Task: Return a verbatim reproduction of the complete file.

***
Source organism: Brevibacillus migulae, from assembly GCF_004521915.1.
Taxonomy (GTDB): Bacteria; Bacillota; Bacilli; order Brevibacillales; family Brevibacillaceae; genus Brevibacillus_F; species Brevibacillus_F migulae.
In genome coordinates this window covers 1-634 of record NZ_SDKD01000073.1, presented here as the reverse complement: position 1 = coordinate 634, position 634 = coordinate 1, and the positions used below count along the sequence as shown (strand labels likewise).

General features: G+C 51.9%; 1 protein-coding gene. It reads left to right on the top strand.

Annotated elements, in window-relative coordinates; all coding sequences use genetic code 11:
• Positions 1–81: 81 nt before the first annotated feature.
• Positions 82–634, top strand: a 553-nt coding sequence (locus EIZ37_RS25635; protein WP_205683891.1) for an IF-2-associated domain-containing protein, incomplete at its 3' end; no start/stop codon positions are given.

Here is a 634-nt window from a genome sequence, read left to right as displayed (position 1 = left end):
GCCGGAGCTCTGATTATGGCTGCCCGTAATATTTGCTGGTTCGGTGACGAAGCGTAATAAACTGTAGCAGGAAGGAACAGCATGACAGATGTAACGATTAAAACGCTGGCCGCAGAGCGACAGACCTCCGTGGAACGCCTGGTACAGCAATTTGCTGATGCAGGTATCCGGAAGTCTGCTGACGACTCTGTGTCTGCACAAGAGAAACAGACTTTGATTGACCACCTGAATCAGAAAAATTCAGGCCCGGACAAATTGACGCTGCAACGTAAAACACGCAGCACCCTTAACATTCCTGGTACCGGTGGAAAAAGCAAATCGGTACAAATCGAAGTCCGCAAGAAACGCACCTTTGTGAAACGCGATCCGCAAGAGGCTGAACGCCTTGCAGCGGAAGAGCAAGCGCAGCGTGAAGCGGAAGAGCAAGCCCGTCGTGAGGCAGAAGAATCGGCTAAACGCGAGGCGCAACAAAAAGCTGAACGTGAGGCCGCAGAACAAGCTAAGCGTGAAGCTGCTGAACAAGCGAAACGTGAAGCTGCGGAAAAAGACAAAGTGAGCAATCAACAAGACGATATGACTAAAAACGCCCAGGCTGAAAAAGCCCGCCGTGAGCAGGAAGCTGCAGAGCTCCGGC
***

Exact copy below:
Source organism: Brevibacillus migulae, from assembly GCF_004521915.1.
Taxonomy (GTDB): Bacteria; Bacillota; Bacilli; order Brevibacillales; family Brevibacillaceae; genus Brevibacillus_F; species Brevibacillus_F migulae.
In genome coordinates this window covers 1-634 of record NZ_SDKD01000073.1, presented here as the reverse complement: position 1 = coordinate 634, position 634 = coordinate 1, and the positions used below count along the sequence as shown (strand labels likewise).

General features: G+C 51.9%; 1 protein-coding gene. It reads left to right on the top strand.

Annotated elements, in window-relative coordinates; all coding sequences use genetic code 11:
• Positions 1–81: 81 nt before the first annotated feature.
• Positions 82–634, top strand: a 553-nt coding sequence (locus EIZ37_RS25635; protein WP_205683891.1) for an IF-2-associated domain-containing protein, incomplete at its 3' end; no start/stop codon positions are given.

Here is a 634-nt window from a genome sequence, read left to right as displayed (position 1 = left end):
GCCGGAGCTCTGATTATGGCTGCCCGTAATATTTGCTGGTTCGGTGACGAAGCGTAATAAACTGTAGCAGGAAGGAACAGCATGACAGATGTAACGATTAAAACGCTGGCCGCAGAGCGACAGACCTCCGTGGAACGCCTGGTACAGCAATTTGCTGATGCAGGTATCCGGAAGTCTGCTGACGACTCTGTGTCTGCACAAGAGAAACAGACTTTGATTGACCACCTGAATCAGAAAAATTCAGGCCCGGACAAATTGACGCTGCAACGTAAAACACGCAGCACCCTTAACATTCCTGGTACCGGTGGAAAAAGCAAATCGGTACAAATCGAAGTCCGCAAGAAACGCACCTTTGTGAAACGCGATCCGCAAGAGGCTGAACGCCTTGCAGCGGAAGAGCAAGCGCAGCGTGAAGCGGAAGAGCAAGCCCGTCGTGAGGCAGAAGAATCGGCTAAACGCGAGGCGCAACAAAAAGCTGAACGTGAGGCCGCAGAACAAGCTAAGCGTGAAGCTGCTGAACAAGCGAAACGTGAAGCTGCGGAAAAAGACAAAGTGAGCAATCAACAAGACGATATGACTAAAAACGCCCAGGCTGAAAAAGCCCGCCGTGAGCAGGAAGCTGCAGAGCTCCGGC